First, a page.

I was there.
I have posted in the past about anti-Brexit marches I attended, in Manchester and in Leeds. So now I’m posting about the one I went to on Saturday 20 October–the largest one by far and the largest march in UK since Stop The War in 2003.
It was a People’s Vote March–campaigners demanding a vote for the final Brexit deal, but come on, everyone was there with EU flags and Bollocks-to-Brexit stickers.
An estimated 700,000 took part, I think that is the official figure. Trust me, it was HUGE. I was there. I have never seen that many people together in one place ever, in my life. The march went from Park Lane to Parliament Square (where there was a stage set up for the speakers) but a lot of us couldn’t even get to Parliament Square, because it was so packed with people, so we had to turn around and go back.
Coaches came from all over the country, many of them paid by celebrities or other VIPs. There were four coaches from Manchester and I was on one.
The coach departed at 6:30am. I’m very much a not-morning person, but for this I got out of bed without throwing any abuse at my alarm clock. I was as excited as a kid going to Disneyland!
One thing’s interesting–I suffer from really bad travel sickness, especially on coaches but on this occasion my stomach didn’t flutter once, and I sat right at the back where it’s usually the worst. The Universe was looking out for me on that day.
Some North West representation on the above two pics. (The flags on the bottom one are Cheshire flag and Lancashire flag.)
People really got creative with their banners and placards, though I had no chance of snapping many of them, due to the sheer size of the march. I think my favourite one was “I’m so cross I’m missing football for this”. If that’s not a sign that it’s serious, then nothing is.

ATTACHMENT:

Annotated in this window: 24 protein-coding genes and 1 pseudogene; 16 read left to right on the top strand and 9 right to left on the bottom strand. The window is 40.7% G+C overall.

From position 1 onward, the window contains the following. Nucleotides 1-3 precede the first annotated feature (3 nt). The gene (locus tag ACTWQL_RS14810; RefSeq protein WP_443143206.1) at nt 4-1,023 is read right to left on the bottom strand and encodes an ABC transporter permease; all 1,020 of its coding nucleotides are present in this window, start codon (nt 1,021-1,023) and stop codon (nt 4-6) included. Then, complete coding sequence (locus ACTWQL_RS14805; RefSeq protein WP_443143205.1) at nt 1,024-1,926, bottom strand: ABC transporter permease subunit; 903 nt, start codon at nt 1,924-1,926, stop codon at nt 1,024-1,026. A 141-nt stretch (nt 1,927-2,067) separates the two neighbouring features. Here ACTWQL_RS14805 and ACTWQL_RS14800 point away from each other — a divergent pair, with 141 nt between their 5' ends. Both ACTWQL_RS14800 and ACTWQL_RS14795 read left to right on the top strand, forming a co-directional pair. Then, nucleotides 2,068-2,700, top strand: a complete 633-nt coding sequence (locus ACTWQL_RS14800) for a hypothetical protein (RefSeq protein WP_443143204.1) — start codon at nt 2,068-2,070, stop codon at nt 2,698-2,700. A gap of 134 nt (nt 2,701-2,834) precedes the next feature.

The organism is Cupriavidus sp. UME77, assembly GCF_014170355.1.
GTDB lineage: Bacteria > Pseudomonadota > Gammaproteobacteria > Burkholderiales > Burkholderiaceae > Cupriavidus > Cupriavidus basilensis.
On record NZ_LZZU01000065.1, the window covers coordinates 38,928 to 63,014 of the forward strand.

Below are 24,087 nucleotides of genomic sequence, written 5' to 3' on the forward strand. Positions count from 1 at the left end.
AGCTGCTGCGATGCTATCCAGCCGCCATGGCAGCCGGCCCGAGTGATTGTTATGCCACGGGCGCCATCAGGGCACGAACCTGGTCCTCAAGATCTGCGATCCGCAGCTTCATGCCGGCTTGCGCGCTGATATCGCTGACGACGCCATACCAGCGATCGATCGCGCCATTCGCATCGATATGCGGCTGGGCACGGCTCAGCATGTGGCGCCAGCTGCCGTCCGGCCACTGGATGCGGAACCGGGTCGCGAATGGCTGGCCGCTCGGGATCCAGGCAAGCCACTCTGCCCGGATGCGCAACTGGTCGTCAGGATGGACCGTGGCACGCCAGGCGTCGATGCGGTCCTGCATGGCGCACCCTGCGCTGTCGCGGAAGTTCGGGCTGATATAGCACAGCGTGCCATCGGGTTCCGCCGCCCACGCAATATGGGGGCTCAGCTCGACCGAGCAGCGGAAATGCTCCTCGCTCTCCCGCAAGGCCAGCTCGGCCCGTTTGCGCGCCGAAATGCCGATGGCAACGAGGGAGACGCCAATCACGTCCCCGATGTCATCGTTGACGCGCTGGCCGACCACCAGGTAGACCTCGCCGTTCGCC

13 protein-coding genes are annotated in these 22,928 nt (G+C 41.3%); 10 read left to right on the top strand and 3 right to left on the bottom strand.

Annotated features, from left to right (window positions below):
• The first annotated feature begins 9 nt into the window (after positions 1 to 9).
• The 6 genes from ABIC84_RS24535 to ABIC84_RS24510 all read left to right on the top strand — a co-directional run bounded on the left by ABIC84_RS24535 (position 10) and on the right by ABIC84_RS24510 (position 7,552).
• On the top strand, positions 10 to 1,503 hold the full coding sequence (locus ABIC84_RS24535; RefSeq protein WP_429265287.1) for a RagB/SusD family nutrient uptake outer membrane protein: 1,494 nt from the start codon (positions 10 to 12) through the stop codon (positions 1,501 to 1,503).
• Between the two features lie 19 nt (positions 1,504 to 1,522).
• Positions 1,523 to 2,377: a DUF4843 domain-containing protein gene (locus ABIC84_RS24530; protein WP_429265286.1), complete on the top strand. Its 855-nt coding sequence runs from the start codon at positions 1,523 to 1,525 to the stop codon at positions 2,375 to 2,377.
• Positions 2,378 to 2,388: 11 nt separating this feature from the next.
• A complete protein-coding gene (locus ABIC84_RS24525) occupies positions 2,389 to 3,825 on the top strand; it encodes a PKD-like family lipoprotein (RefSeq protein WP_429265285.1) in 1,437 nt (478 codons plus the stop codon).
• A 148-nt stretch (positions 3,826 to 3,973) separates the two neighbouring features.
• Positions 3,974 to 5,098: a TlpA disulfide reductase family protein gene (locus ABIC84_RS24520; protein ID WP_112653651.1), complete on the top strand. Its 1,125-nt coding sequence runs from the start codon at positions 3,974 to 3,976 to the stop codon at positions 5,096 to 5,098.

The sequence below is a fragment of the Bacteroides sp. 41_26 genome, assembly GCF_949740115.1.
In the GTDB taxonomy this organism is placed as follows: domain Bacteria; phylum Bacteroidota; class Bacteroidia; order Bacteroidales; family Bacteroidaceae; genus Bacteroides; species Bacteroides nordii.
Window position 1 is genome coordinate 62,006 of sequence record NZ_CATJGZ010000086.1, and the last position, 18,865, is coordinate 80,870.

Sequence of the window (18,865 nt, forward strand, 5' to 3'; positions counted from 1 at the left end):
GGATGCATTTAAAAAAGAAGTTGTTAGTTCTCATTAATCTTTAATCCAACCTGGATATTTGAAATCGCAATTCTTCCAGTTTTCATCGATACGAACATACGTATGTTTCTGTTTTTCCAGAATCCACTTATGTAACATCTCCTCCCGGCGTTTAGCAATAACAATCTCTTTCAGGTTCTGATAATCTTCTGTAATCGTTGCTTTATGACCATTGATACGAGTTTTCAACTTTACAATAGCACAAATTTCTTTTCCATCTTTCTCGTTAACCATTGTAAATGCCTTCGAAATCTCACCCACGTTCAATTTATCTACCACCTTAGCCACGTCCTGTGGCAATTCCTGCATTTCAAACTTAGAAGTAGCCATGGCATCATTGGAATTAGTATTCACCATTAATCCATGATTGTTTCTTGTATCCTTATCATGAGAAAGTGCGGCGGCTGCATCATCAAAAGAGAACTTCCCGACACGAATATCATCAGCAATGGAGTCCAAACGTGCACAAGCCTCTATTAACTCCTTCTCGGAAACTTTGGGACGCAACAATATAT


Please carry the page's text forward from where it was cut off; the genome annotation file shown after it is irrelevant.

At the Hyde Park Speaker’s Corner there was a gathering of dogs with their owners, who campaigned for Pet Passports (this concerns all of us pet owners). They set up a pee station for them.
What I love about these marches is the atmosphere, everyone is so positive and people are dead nice to each other.
Whether there will be a People’s Vote or not remains to be seen. It’s probably something I won’t be able to participate as I’m not allowed to vote in UK in anything other than local elections (and will lose even that right after April 2019). Once again I will be just watching other people entering polling stations like I had to do on the day of the EU Referendum.
To be fair, the campaigners are demanding a Final Say For All, which would include us and those British citizens living in the EU countries that couldn’t vote in the Referendum because they’ve been out of the country for too long. If David Cameron wasn’t so stupid he would have given us the right and we would have swung the result the other way and he would still be a Prime Minister, but it’s pointless to talk about that now.
I hope this march will still be talked about for years to come. And I can look all my current and future nephews in the eye and tell them, that on that beautiful sunny autumn day in London, I was there.
Link to Guardian that has some good shots from the march.